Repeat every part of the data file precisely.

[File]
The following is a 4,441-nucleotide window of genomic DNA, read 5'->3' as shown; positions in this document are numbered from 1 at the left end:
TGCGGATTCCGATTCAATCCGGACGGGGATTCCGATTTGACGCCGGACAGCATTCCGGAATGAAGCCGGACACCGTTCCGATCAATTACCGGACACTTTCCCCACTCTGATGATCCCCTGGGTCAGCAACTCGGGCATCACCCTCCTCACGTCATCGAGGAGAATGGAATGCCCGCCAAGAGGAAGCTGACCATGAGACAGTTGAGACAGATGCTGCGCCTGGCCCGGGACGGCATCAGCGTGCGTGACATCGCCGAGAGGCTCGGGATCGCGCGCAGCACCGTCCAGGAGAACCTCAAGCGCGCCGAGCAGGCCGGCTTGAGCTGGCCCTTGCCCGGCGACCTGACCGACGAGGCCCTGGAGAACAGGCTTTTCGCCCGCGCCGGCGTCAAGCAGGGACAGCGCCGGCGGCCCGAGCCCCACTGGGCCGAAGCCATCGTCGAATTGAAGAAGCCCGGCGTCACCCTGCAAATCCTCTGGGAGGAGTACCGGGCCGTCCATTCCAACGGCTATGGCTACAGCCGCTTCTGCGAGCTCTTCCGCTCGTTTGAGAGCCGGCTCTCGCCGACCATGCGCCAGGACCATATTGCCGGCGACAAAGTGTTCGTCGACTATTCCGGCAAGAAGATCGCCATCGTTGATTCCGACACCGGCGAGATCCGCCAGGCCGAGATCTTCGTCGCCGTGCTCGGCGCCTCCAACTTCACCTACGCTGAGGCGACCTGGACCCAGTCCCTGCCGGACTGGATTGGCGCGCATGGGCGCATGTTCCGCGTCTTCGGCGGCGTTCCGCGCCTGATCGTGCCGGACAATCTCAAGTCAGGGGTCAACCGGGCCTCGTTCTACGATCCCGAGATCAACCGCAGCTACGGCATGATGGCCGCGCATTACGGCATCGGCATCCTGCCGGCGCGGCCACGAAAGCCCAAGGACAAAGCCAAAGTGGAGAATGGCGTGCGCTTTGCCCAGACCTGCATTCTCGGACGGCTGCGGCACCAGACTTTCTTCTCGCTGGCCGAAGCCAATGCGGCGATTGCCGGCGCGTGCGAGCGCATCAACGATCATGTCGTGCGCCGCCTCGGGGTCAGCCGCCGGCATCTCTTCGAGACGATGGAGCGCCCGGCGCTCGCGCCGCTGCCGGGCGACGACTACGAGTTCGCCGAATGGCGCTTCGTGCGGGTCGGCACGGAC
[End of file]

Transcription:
The following is a 4,441-nucleotide window of genomic DNA, read 5'->3' as shown; positions in this document are numbered from 1 at the left end:
TGCGGATTCCGATTCAATCCGGACGGGGATTCCGATTTGACGCCGGACAGCATTCCGGAATGAAGCCGGACACCGTTCCGATCAATTACCGGACACTTTCCCCACTCTGATGATCCCCTGGGTCAGCAACTCGGGCATCACCCTCCTCACGTCATCGAGGAGAATGGAATGCCCGCCAAGAGGAAGCTGACCATGAGACAGTTGAGACAGATGCTGCGCCTGGCCCGGGACGGCATCAGCGTGCGTGACATCGCCGAGAGGCTCGGGATCGCGCGCAGCACCGTCCAGGAGAACCTCAAGCGCGCCGAGCAGGCCGGCTTGAGCTGGCCCTTGCCCGGCGACCTGACCGACGAGGCCCTGGAGAACAGGCTTTTCGCCCGCGCCGGCGTCAAGCAGGGACAGCGCCGGCGGCCCGAGCCCCACTGGGCCGAAGCCATCGTCGAATTGAAGAAGCCCGGCGTCACCCTGCAAATCCTCTGGGAGGAGTACCGGGCCGTCCATTCCAACGGCTATGGCTACAGCCGCTTCTGCGAGCTCTTCCGCTCGTTTGAGAGCCGGCTCTCGCCGACCATGCGCCAGGACCATATTGCCGGCGACAAAGTGTTCGTCGACTATTCCGGCAAGAAGATCGCCATCGTTGATTCCGACACCGGCGAGATCCGCCAGGCCGAGATCTTCGTCGCCGTGCTCGGCGCCTCCAACTTCACCTACGCTGAGGCGACCTGGACCCAGTCCCTGCCGGACTGGATTGGCGCGCATGGGCGCATGTTCCGCGTCTTCGGCGGCGTTCCGCGCCTGATCGTGCCGGACAATCTCAAGTCAGGGGTCAACCGGGCCTCGTTCTACGATCCCGAGATCAACCGCAGCTACGGCATGATGGCCGCGCATTACGGCATCGGCATCCTGCCGGCGCGGCCACGAAAGCCCAAGGACAAAGCCAAAGTGGAGAATGGCGTGCGCTTTGCCCAGACCTGCATTCTCGGACGGCTGCGGCACCAGACTTTCTTCTCGCTGGCCGAAGCCAATGCGGCGATTGCCGGCGCGTGCGAGCGCATCAACGATCATGTCGTGCGCCGCCTCGGGGTCAGCCGCCGGCATCTCTTCGAGACGATGGAGCGCCCGGCGCTCGCGCCGCTGCCGGGCGACGACTACGAGTTCGCCGAATGGCGCTTCGTGCGGGTCGGCACGGAC